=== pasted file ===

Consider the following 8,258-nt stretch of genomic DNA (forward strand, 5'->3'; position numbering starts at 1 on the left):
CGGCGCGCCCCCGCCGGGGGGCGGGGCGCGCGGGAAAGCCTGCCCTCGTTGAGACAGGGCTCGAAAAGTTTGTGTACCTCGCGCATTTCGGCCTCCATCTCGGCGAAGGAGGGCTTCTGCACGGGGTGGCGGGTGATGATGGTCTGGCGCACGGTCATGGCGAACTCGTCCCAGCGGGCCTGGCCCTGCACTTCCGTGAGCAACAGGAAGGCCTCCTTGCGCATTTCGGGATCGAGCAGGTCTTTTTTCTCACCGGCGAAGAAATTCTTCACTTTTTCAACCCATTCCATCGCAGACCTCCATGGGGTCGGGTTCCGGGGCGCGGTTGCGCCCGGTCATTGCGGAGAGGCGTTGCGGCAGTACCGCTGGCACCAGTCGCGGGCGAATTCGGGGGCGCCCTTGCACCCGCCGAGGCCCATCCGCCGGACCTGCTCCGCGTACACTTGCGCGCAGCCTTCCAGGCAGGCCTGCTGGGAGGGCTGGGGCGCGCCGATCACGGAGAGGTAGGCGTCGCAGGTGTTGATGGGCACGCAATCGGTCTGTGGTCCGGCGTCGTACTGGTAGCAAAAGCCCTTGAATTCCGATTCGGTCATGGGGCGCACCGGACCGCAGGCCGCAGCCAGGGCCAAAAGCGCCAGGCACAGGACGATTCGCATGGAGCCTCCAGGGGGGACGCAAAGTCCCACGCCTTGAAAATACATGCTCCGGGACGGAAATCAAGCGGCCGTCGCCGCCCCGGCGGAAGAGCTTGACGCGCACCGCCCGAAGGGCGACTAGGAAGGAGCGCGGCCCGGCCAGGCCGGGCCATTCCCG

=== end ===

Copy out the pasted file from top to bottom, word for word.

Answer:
Consider the following 8,258-nt stretch of genomic DNA (forward strand, 5'->3'; position numbering starts at 1 on the left):
CGGCGCGCCCCCGCCGGGGGGCGGGGCGCGCGGGAAAGCCTGCCCTCGTTGAGACAGGGCTCGAAAAGTTTGTGTACCTCGCGCATTTCGGCCTCCATCTCGGCGAAGGAGGGCTTCTGCACGGGGTGGCGGGTGATGATGGTCTGGCGCACGGTCATGGCGAACTCGTCCCAGCGGGCCTGGCCCTGCACTTCCGTGAGCAACAGGAAGGCCTCCTTGCGCATTTCGGGATCGAGCAGGTCTTTTTTCTCACCGGCGAAGAAATTCTTCACTTTTTCAACCCATTCCATCGCAGACCTCCATGGGGTCGGGTTCCGGGGCGCGGTTGCGCCCGGTCATTGCGGAGAGGCGTTGCGGCAGTACCGCTGGCACCAGTCGCGGGCGAATTCGGGGGCGCCCTTGCACCCGCCGAGGCCCATCCGCCGGACCTGCTCCGCGTACACTTGCGCGCAGCCTTCCAGGCAGGCCTGCTGGGAGGGCTGGGGCGCGCCGATCACGGAGAGGTAGGCGTCGCAGGTGTTGATGGGCACGCAATCGGTCTGTGGTCCGGCGTCGTACTGGTAGCAAAAGCCCTTGAATTCCGATTCGGTCATGGGGCGCACCGGACCGCAGGCCGCAGCCAGGGCCAAAAGCGCCAGGCACAGGACGATTCGCATGGAGCCTCCAGGGGGGACGCAAAGTCCCACGCCTTGAAAATACATGCTCCGGGACGGAAATCAAGCGGCCGTCGCCGCCCCGGCGGAAGAGCTTGACGCGCACCGCCCGAAGGGCGACTAGGAAGGAGCGCGGCCCGGCCAGGCCGGGCCATTCCCG